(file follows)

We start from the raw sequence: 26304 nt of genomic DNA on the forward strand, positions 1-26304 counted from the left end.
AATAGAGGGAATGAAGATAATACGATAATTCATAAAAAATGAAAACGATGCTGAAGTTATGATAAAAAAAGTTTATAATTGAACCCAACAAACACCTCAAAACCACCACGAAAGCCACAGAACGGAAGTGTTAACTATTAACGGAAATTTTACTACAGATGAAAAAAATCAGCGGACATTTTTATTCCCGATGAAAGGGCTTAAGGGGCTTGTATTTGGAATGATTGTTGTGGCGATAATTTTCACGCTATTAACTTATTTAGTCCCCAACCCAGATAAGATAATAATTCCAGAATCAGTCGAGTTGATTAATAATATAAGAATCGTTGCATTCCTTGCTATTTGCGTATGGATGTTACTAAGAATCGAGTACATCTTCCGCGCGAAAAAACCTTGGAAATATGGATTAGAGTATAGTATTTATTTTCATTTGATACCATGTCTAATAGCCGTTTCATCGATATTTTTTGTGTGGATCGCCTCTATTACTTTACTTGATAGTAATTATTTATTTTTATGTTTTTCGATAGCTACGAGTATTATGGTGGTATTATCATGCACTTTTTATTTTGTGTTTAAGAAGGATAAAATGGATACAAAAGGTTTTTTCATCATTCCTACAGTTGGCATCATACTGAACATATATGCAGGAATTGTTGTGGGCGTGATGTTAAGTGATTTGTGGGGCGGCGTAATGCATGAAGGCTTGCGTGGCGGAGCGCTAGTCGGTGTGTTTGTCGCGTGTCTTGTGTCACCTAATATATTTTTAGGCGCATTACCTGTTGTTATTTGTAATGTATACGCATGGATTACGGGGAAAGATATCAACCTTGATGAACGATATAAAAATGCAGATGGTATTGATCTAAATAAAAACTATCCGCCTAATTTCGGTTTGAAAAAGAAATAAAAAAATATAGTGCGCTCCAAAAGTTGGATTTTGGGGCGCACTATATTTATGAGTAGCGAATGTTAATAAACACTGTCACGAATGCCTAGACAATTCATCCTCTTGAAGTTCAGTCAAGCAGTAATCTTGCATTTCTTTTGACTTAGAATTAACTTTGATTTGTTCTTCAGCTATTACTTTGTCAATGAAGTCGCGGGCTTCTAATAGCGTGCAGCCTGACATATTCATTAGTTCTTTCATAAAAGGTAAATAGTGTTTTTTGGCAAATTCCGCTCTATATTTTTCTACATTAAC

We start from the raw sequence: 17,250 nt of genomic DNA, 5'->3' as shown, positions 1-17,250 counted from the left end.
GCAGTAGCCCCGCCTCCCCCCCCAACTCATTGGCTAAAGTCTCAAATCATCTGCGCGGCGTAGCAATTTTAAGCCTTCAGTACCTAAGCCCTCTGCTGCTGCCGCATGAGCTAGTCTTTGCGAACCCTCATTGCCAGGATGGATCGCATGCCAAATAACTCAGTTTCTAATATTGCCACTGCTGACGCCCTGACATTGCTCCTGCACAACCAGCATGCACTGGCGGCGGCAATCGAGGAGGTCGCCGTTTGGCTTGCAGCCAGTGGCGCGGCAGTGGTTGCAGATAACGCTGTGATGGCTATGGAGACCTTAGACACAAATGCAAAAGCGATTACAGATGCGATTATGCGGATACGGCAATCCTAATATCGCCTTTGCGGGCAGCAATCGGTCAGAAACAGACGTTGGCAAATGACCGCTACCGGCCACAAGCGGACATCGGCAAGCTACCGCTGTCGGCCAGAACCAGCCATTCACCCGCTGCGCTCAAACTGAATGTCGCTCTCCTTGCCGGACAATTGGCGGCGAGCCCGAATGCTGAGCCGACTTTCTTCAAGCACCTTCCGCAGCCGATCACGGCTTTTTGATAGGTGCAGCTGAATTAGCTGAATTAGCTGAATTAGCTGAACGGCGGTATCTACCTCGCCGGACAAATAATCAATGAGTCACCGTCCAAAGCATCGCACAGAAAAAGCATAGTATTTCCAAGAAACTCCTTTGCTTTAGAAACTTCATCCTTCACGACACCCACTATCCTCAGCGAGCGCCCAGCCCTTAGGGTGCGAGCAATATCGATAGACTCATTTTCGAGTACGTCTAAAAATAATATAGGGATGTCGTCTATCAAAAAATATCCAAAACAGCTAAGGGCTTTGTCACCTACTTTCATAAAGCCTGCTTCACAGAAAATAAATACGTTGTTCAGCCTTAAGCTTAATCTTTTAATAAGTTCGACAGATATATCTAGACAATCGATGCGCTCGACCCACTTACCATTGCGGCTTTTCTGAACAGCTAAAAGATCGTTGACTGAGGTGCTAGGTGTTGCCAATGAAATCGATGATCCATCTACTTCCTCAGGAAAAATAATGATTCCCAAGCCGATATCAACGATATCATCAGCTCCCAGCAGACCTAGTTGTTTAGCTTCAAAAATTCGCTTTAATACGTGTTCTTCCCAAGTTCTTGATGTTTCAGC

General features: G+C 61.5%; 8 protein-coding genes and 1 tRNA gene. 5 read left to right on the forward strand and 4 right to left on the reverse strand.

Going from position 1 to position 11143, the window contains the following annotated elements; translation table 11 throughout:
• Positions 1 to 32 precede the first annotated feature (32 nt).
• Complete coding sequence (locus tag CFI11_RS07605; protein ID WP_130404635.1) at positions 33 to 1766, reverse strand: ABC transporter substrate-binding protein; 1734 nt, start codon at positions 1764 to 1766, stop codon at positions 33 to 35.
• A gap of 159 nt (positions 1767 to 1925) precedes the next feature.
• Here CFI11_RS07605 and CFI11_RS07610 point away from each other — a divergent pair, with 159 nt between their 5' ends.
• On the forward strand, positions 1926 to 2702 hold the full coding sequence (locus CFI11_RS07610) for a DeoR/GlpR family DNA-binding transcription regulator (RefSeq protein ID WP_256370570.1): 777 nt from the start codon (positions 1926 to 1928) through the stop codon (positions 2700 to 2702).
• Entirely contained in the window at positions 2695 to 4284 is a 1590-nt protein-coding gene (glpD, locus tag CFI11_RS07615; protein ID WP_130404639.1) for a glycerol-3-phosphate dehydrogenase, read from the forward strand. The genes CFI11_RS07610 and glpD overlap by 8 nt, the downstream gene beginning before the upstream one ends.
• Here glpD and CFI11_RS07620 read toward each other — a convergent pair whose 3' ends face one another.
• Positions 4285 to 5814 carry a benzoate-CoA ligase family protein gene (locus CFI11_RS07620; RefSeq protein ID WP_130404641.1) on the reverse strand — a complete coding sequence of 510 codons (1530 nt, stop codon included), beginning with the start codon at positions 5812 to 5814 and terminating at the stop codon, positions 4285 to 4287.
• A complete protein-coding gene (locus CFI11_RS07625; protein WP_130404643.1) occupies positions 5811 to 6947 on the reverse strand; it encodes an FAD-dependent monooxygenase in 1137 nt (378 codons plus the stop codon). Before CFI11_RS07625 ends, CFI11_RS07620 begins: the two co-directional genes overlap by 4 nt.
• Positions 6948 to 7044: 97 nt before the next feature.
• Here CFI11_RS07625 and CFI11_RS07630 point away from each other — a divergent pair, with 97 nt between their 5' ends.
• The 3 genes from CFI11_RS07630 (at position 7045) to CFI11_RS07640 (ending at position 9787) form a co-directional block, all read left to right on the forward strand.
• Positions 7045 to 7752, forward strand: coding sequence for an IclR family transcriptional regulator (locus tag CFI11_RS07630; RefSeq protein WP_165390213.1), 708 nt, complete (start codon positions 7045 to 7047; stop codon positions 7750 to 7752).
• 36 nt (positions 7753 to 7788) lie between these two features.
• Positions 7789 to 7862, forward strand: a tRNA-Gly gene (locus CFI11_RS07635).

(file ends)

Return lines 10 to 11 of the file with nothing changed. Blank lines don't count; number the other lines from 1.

• Here CFI11_RS07605 and CFI11_RS07610 point away from each other — a divergent pair, with 159 nt between their 5' ends.
• On the forward strand, positions 1926 to 2702 hold the full coding sequence (locus CFI11_RS07610) for a DeoR/GlpR family DNA-binding transcription regulator (RefSeq protein ID WP_256370570.1): 777 nt from the start codon (positions 1926 to 1928) through the stop codon (positions 2700 to 2702).